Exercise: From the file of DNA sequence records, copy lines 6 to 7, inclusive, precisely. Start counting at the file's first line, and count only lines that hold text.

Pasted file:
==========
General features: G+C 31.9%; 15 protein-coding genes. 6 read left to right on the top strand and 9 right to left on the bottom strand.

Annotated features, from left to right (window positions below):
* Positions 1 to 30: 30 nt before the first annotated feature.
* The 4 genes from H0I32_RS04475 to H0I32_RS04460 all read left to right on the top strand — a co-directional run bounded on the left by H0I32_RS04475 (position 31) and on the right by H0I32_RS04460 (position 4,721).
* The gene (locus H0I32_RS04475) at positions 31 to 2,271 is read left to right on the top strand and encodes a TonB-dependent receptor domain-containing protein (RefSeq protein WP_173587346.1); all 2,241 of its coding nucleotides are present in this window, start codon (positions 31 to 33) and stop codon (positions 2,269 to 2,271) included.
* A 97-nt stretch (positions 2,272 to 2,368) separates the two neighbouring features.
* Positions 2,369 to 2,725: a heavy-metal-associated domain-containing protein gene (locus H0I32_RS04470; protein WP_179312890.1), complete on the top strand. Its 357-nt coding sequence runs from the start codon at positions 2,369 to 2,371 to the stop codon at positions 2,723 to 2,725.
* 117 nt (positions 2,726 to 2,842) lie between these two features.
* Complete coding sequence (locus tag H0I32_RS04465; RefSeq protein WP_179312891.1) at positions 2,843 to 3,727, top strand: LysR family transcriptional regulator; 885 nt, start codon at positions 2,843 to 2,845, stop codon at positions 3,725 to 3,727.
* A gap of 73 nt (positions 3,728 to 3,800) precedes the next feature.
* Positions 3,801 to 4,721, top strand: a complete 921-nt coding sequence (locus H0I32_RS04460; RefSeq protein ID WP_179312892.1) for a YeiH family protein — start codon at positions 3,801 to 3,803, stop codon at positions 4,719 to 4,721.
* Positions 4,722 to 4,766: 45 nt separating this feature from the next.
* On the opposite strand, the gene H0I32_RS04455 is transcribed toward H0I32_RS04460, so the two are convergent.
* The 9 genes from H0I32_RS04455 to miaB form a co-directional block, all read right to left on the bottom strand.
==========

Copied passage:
* A 97-nt stretch (positions 2,272 to 2,368) separates the two neighbouring features.
* Positions 2,369 to 2,725: a heavy-metal-associated domain-containing protein gene (locus H0I32_RS04470; protein WP_179312890.1), complete on the top strand. Its 357-nt coding sequence runs from the start codon at positions 2,369 to 2,371 to the stop codon at positions 2,723 to 2,725.